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Author Topic: Panasonic G1  (Read 5756 times)

Caleb

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« on: December 12, 2008, 05:53:19 am »

Perhaps I overlooked it, but I didn't see a thread for the G1, so I'm starting one.

I'm curious to know if the photos in the review were all taken in RAW.  To my eyes, all the 100% crops look grainy, including the ones at 100 ISO.  My opinion from other reviews is that the JPG output of the camera is muddy at best, so I'm curious to know how your photos were taken.

I do wish you would post all your sample photos at their original size.
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michael

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« Reply #1 on: December 12, 2008, 07:03:22 am »

I only ever shoot raw.

The images have no problematic grain. Not sure what you're seeing

Moral - don't judge cameras and lenses by what you see on screen. Not ever. Not no how (unless they're really bad).

The only way to judge is on screen at 100% from a full resolution file or on a large print made by someone whose file prep ability you trust.

Michael

Ps: In my opinion people are way too hung up on the grain (digital noise issue). It's highly overrated as a concern. I haven't seen a camera in years that has serious noise issues up to ISO 1600 that can't be easily dealt with in post processing. Over 1600 is specialized territory and some clearly do better than others.

There are many more significant factors to look for when considering image quality, it's just that digital noise is so easy for pixel peepers to fixate on.

PPs: Many photographers shooting film would develop their film to accentuate grain because it adds texture to certain kinds of photographs, thus increasing apparent sharpness. If you're using less than the best glass a bit of grain actually is beneficial on a final print.

I think I'll write an essay on grain neurosis. (No personal dig intended just an opportunity for me to get on a soapbox).
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DonWeston

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« Reply #2 on: December 12, 2008, 07:35:52 am »

There are sites also that have sample full size images for downloading and self evaluation. Having done so, I can say limited to this only, that they enlarge quite well, maybe not 5D  equivalent, but very nice. Only during pixel peeping do the images appear grainy on monitor.  One other thing I have read online but not confirmed, is someone is making a Leica M lens adapter for this camera, this sounds very cool. I guess we have to start looking at the entire feature set with cameras to judge whether it is right for us. The G1 seems to be a great small travel camera, that should appeal to many who don't like to lug tons of gear, and who don't need 8fps amongst other specialized needs. Right now my XSi fits the bill for this and is a good backup for my current 50D and maybe future 5D2. JMHO...YMMV...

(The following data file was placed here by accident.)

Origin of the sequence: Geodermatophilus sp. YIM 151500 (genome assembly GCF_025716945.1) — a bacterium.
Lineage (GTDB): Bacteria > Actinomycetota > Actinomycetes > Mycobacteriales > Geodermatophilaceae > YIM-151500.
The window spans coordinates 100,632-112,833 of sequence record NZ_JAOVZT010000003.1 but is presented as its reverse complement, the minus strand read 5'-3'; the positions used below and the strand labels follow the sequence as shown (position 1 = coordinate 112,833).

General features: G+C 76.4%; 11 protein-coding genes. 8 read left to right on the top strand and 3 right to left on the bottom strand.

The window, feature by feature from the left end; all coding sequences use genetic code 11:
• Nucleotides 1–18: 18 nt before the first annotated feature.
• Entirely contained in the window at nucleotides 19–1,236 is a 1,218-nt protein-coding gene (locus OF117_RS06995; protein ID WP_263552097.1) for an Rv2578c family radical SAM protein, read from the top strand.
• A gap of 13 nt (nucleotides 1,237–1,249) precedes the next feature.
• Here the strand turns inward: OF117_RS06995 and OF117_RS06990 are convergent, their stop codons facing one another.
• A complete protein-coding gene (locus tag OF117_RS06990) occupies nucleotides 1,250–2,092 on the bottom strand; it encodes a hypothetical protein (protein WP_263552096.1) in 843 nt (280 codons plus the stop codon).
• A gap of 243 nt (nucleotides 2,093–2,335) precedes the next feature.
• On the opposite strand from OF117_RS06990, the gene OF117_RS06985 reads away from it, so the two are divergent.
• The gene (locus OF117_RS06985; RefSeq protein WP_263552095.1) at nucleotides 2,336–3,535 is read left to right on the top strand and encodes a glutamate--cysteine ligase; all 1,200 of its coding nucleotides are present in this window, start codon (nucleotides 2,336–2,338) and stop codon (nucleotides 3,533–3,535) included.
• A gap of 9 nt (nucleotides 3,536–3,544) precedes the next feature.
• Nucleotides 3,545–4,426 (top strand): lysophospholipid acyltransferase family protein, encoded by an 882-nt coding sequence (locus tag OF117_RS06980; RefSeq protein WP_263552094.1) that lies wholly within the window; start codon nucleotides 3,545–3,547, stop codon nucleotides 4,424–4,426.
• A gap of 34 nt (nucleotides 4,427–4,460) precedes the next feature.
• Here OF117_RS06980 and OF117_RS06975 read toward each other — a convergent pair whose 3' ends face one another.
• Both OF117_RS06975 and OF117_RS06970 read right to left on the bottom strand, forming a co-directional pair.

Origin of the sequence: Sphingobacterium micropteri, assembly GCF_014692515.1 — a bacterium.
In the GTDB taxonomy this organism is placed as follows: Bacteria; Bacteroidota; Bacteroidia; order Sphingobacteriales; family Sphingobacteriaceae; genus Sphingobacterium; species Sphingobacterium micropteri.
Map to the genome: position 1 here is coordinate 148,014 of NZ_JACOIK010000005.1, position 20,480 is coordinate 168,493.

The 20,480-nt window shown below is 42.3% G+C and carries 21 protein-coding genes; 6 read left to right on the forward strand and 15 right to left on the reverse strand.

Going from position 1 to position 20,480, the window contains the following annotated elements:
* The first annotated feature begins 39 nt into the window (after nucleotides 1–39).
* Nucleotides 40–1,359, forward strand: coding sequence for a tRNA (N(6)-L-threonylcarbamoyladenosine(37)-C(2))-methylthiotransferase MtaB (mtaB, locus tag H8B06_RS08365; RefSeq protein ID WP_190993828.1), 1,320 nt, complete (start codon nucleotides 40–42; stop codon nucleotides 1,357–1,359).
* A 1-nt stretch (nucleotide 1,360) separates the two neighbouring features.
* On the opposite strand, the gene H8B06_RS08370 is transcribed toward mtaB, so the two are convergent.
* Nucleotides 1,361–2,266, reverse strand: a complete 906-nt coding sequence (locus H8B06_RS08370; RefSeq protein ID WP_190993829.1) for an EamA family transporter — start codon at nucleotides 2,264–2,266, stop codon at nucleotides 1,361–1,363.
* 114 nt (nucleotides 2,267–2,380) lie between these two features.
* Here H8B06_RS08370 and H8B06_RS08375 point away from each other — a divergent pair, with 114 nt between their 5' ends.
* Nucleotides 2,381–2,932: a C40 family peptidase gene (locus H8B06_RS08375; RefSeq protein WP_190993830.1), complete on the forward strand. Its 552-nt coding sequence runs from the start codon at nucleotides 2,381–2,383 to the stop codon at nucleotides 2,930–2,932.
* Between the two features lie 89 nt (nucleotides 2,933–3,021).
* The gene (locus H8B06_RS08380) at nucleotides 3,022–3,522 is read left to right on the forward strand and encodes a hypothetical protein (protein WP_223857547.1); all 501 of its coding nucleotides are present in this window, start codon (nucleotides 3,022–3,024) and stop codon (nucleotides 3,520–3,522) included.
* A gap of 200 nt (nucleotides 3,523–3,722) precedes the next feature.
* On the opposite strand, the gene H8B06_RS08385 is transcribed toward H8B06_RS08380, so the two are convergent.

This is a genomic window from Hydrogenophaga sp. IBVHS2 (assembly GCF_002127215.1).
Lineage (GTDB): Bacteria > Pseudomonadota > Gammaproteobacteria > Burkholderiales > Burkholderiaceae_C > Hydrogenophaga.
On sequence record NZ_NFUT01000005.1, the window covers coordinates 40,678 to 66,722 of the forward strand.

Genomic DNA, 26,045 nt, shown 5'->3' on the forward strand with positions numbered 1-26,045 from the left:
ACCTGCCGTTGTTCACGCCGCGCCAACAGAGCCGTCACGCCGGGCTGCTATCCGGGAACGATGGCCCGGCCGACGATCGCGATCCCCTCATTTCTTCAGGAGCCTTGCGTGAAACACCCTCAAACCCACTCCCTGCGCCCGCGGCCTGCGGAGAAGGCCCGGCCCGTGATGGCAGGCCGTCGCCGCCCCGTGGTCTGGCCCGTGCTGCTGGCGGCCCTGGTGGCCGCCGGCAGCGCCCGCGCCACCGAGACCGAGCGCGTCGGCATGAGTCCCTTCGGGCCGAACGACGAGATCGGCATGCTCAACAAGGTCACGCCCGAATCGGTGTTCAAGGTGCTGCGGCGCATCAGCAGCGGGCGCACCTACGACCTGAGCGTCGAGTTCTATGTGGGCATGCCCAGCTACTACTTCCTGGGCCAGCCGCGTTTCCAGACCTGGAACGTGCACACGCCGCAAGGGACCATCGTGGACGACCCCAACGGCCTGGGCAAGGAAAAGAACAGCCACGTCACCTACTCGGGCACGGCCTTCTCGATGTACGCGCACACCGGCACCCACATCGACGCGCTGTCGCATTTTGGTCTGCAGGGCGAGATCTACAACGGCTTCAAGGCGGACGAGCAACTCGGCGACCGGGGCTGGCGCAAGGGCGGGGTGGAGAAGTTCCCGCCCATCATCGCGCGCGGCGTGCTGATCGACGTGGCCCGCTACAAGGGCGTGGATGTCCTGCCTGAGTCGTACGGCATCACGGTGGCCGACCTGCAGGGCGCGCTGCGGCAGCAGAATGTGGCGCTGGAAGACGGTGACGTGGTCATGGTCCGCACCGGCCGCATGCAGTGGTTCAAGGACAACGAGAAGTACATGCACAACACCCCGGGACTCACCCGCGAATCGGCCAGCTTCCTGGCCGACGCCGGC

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picnic

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« Reply #3 on: December 12, 2008, 09:01:42 am »

Quote from: DonWeston
There are sites also that have sample full size images for downloading and self evaluation. Having done so, I can say limited to this only, that they enlarge quite well, maybe not 5D  equivalent, but very nice. Only during pixel peeping do the images appear grainy on monitor.  One other thing I have read online but not confirmed, is someone is making a Leica M lens adapter for this camera, this sounds very cool. I guess we have to start looking at the entire feature set with cameras to judge whether it is right for us. The G1 seems to be a great small travel camera, that should appeal to many who don't like to lug tons of gear, and who don't need 8fps amongst other specialized needs. Right now my XSi fits the bill for this and is a good backup for my current 50D and maybe future 5D2. JMHO...YMMV...

There is actually quite a lot of talk about the M adaptors.  Novoflex in Germany has one starting to be available, there is one introduced in Japan I believe, and you can get on a list at Camera Quest (Stephen Gandy) for one to be available in January.  

I bought a used 400D/XTi this summer as my small camera instead of my G9 which I never liked using (primarily issues with light/LCD which don't seem to bother some as much as they do me) but I'm still using Canon mount lenses and unless I use, for instance, a 28 f/1.8 and 50 f/1.4 I'm back to relatively large lenses.  The appeal for me to begin with is the size/weight but as I follow the camera in others' hands, it appears that there may be more things to like.  It looks as though it will be a fun camera to shoot with and a nice complementary system to my 5D.

Diane
« Last Edit: December 13, 2008, 08:59:07 am by picnic »